Viral and Host Genetic Determinants of Hepatitis C Virus Persistence and Interferon Resistance
Sumpter, Rhea Myers, Jr.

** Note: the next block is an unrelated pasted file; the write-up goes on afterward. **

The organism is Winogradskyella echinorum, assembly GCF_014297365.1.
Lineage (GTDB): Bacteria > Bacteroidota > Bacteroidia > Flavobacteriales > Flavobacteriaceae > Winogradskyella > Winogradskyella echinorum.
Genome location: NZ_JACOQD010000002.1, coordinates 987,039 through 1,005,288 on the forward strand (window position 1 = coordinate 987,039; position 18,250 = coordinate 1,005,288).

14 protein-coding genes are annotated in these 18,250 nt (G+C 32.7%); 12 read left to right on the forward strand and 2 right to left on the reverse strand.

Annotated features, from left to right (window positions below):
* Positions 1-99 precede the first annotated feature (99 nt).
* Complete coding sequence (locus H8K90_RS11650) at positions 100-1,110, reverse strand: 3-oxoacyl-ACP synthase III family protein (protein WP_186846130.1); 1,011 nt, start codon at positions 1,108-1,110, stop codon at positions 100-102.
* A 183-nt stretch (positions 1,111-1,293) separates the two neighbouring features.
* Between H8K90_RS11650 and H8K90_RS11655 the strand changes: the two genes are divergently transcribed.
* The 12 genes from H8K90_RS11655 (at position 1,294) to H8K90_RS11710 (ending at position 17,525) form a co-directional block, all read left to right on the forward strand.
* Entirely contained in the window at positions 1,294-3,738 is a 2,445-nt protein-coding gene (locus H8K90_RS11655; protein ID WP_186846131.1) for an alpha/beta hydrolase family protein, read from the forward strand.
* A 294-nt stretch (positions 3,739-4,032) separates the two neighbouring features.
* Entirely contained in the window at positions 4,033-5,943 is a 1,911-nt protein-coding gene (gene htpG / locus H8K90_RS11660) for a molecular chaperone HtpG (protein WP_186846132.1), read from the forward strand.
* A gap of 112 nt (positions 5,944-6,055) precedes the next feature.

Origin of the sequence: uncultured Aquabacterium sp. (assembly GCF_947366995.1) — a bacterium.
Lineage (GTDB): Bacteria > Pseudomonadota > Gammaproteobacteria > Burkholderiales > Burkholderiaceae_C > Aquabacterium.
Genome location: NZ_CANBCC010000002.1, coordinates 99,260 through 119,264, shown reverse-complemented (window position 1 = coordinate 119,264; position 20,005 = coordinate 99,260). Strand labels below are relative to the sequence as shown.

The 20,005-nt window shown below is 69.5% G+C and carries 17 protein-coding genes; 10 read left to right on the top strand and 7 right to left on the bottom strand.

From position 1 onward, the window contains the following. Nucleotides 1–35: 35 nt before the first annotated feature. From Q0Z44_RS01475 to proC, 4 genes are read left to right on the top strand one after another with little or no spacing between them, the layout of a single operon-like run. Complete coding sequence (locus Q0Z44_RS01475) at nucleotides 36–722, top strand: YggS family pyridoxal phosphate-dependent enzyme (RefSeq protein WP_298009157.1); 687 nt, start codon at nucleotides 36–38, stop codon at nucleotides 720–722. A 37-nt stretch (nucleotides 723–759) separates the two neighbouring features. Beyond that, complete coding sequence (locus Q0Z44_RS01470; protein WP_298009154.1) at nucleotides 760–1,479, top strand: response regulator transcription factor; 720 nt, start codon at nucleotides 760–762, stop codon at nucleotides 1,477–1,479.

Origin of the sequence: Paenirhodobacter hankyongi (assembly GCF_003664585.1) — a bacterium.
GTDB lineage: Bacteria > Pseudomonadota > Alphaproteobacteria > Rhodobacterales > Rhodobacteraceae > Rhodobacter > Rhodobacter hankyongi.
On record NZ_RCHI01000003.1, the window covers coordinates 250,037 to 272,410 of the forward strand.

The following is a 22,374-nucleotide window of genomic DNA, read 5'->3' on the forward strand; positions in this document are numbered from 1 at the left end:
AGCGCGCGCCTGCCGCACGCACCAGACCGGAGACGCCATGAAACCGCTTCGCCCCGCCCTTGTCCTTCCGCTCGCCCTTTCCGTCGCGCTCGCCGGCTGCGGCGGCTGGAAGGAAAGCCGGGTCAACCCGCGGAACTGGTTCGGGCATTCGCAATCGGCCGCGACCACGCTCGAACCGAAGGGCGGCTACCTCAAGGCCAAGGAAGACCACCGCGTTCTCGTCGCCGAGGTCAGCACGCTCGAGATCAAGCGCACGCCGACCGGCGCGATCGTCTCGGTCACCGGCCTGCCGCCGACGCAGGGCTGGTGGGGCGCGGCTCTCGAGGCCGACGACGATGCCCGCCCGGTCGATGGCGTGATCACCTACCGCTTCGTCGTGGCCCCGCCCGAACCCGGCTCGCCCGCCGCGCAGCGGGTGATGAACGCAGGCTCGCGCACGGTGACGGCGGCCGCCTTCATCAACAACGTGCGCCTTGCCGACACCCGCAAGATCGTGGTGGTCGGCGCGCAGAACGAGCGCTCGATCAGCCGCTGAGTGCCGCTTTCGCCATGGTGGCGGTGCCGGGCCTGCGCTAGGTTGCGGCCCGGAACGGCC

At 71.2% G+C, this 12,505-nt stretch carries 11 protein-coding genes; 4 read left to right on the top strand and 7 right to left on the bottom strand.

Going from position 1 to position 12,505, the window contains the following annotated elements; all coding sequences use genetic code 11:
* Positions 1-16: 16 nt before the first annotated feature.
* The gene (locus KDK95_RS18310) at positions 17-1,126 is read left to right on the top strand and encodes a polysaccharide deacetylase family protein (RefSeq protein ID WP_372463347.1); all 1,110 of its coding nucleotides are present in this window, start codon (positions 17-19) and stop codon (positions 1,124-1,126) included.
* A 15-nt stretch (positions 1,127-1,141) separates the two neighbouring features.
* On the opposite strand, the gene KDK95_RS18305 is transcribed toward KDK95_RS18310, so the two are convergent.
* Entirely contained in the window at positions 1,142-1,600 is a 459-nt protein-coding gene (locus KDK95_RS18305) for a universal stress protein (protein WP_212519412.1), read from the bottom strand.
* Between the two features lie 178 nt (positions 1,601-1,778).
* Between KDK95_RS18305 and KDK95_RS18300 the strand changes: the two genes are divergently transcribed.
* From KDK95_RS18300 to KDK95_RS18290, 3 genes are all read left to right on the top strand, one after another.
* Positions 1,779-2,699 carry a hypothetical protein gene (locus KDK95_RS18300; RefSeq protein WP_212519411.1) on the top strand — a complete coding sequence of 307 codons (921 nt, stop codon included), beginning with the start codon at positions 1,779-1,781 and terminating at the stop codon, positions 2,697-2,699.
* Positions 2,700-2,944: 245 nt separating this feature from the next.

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Approximately 170 million people worldwide are chronically infected with hepatitis C virus (HCV), which is an important cause of cirrhosis and hepatocellular carcinoma. HCV replicates through an error-prone process that may support the evolution of genetic variants resistant to the host cell antiviral response and interferon (IFN)-based therapy. The development of the HCV RNA replicon system has allowed the study of persistent HCV RNA replication in tissue culture. We evaluated HCV/IFN interactions within a long-term culture system of Huh7 cell lines harboring different variants of an HCV genotype 1b subgenomic RNA replicon that differed only at two sites within the NS5A coding region. A replicon with a lysine (K) insertion at HCV codon 2040 (K2040) replicated efficiently and exhibited sequence stability in the absence of host antiviral pressure. In contrast, a replicon with an leucine (L) to serine (S) point mutation at HCV codon 2198 (L2198S) replicated poorly and triggered a cellular response characterized by IFN-! production and low-level interferon-stimulated gene (ISG) expression. When maintained in long term-culture, the L2198S RNA evolved into a stable high passage (HP) variant with 6 additional point mutations throughout the HCV protein-coding region that enhanced viral replication. The HP RNA transduced Huh7 cells with more than 1000-fold greater efficiency than its L2198S progenitor or the K2040 sequence. Replication of the HP RNA resisted suppression by IFN-" treatment and was associated with viral-directed reduction in host cell expression and action of ISG56, an antagonist of HCV RNA translation. We also demonstrated that HCV subgenomic RNA replicons can be used to model the early events of HCV infection. We found that HCV RNA replicons rapidly induce the cellular antiviral response upon their transfection into host Huh7 cells and we determined that intracellular HCV double stranded RNA (dsRNA) is a potent agonist of host dsRNAactivated pathways. A Huh7 derived cell line that is highly permissive for transduction by HCV replicons is specifically defective in the activation of interferon regulatory factor (IRF)-3 by virus infection or HCV dsRNA transfection. We found that a mutation in the caspase recruitment domain (CARD) of the DExH/D-box helicase protein RIG-I, a component of the TLR3-independent intracellular dsRNA-responsive IRF-3 activation pathway, was responsible for this phenotype. Restoration of RIG-I-mediated IRF-3 activation through genetic complementation resulted in decreased permissiveness to HCV RNA replication. These results establish the RIG-I!IRF-3 pathway as a critical determinant of HCV persistence.